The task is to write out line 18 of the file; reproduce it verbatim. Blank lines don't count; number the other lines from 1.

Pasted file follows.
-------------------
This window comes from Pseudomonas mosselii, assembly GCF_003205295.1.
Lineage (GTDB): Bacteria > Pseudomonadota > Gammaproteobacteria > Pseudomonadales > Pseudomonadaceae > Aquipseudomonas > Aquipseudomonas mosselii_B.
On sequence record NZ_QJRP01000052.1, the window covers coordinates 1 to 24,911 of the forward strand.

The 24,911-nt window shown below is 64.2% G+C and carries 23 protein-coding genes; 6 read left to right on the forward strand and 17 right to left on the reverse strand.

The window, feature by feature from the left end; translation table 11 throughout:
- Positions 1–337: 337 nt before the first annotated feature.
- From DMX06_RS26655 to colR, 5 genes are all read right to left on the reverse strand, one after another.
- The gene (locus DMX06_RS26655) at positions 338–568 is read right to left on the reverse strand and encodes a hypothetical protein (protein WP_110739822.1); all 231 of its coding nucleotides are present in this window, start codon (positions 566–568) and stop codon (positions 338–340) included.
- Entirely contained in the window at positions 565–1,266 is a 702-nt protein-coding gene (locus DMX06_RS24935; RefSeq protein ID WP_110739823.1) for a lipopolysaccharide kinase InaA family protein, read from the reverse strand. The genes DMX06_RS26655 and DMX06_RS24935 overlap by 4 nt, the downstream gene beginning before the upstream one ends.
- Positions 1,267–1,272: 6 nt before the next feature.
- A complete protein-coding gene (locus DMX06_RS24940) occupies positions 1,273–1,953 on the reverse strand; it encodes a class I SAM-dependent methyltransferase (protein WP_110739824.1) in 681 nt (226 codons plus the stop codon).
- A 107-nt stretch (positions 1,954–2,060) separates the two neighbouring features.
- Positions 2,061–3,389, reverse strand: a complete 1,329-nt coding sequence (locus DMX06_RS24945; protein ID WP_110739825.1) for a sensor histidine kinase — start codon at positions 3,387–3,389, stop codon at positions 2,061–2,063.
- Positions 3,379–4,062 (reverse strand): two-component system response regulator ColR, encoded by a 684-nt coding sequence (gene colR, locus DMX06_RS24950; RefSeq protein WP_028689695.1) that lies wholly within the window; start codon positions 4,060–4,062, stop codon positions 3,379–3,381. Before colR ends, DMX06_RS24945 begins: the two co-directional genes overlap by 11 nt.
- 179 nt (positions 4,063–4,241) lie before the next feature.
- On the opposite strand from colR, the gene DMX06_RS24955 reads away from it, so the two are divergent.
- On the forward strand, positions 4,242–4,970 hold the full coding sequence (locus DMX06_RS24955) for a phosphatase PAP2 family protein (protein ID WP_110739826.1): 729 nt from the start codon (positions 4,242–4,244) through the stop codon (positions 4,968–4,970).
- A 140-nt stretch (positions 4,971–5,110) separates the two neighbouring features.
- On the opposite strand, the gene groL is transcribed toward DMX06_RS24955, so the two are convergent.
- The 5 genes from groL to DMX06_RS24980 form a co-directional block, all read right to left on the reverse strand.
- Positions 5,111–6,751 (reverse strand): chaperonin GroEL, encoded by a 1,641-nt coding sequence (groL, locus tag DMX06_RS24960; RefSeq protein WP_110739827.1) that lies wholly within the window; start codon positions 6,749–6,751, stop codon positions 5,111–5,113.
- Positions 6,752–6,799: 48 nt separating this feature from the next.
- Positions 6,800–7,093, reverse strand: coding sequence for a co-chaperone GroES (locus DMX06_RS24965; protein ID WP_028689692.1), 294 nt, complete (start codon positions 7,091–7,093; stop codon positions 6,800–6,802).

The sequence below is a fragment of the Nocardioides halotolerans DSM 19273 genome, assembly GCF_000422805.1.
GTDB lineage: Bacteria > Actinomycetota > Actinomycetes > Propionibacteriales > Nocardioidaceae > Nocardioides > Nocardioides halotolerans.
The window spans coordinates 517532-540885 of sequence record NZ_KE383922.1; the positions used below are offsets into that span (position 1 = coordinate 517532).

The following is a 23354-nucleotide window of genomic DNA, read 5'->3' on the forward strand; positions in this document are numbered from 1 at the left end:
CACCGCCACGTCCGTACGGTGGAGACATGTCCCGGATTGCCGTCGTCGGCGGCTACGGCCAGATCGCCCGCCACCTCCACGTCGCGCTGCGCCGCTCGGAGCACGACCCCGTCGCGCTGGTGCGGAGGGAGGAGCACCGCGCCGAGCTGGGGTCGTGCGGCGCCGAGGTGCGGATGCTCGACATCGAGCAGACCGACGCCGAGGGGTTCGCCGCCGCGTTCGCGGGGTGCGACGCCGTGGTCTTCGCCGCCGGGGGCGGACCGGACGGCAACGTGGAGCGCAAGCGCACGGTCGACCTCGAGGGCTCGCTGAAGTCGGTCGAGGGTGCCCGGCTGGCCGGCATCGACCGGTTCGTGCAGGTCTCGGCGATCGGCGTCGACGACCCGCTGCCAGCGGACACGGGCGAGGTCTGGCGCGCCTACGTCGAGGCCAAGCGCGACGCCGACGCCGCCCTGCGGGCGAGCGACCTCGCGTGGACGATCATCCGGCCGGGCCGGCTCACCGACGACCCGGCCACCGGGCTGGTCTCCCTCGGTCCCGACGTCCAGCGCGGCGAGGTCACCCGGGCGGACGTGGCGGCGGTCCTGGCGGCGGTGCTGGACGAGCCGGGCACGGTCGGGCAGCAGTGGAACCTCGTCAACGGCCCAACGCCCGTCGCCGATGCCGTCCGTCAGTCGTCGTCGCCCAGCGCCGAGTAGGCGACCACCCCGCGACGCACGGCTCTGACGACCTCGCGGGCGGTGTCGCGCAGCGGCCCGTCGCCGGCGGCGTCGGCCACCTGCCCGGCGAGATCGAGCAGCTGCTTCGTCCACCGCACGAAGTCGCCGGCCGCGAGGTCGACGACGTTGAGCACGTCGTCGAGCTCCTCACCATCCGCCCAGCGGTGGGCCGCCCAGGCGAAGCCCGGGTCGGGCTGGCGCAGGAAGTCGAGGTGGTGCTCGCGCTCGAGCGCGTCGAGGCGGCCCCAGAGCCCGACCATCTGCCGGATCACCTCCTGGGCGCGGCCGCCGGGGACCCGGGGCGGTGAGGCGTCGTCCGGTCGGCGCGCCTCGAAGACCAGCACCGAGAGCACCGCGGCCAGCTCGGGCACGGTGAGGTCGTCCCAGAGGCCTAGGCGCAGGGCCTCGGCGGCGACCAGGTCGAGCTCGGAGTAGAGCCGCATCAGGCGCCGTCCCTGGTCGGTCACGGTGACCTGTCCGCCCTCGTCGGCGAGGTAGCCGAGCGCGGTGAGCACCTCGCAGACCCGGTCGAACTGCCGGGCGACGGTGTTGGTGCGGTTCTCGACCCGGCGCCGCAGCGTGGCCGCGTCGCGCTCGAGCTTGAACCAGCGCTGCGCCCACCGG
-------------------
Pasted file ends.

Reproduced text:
- A 140-nt stretch (positions 4,971–5,110) separates the two neighbouring features.